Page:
Frequency of Maternal Visits and Other Contacts, 1986-2001: A Cross-National Analysis
Judith Treas, University of California, Irvine
Zoya Gubernskaya, University of California, Irvine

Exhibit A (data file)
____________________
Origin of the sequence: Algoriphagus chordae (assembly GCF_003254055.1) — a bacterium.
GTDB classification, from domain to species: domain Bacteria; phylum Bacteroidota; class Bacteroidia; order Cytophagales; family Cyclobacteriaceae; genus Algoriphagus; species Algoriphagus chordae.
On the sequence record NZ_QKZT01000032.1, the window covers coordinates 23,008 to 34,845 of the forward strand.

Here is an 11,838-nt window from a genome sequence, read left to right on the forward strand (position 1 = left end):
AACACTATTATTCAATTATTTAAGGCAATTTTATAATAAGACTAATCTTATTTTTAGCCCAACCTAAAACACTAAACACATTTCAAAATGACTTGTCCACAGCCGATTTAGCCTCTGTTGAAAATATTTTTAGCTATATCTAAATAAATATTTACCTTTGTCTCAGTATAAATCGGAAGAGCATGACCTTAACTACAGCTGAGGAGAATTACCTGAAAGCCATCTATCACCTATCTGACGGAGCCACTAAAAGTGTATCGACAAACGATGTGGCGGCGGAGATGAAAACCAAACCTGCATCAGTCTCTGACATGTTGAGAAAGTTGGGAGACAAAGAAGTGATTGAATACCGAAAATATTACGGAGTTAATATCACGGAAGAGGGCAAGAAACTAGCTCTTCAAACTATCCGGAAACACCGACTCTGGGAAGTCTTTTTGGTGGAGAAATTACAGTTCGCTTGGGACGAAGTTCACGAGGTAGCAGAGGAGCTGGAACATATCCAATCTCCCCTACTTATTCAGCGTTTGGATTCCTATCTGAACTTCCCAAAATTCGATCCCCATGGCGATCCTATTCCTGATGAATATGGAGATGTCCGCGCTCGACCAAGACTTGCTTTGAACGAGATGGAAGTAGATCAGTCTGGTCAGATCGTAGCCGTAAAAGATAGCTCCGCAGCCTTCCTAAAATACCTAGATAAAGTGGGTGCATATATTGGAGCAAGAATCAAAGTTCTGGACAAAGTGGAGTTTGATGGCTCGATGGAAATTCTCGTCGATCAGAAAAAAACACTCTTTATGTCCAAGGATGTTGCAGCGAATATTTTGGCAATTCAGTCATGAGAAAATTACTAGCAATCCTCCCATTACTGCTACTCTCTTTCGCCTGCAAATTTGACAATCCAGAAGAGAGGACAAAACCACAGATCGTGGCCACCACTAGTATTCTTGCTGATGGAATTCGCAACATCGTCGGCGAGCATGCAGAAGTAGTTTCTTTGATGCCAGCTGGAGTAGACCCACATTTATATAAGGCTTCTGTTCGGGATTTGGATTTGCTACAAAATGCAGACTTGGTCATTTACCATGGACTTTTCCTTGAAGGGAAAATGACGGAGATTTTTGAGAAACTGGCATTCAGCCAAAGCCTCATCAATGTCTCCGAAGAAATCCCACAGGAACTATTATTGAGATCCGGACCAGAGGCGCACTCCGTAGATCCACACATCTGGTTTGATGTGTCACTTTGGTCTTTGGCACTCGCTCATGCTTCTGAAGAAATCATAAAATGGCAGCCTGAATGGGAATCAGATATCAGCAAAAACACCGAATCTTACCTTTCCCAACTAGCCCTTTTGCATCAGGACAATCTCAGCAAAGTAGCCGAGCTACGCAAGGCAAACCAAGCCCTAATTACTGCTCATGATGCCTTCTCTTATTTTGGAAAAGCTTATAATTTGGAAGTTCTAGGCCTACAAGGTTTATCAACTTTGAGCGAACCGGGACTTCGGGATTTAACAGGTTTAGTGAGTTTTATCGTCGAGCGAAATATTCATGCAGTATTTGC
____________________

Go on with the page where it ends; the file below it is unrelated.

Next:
There has long been speculation that demographic developments, such as fertility declines, could undermine intergenerational support and contact. Using 1986 and 2001 International Social Survey Program data for seven countries, this paper asks whether 1) adults’ visits with mother declined, 2) other maternal contacts (e.g., phone calls) declined, and 3) the association of individual factors with the frequency of maternal contact changed. Although other contacts generally increased across countries, trends in the frequency of maternal visits are mixed. Controlling for individual characteristics, however, there were significantly more visits in 2001 than in 1986 in all seven nations. Several variables underpinning kin contact (e.g., travel time to mother) moved in unfavorable directions, but other, unmeasured forces apparently worked to offset these factors. Although there was no significant change in the association of individual-level factors and maternal visits, education ceased to be a significant predictor of other contract between the two years.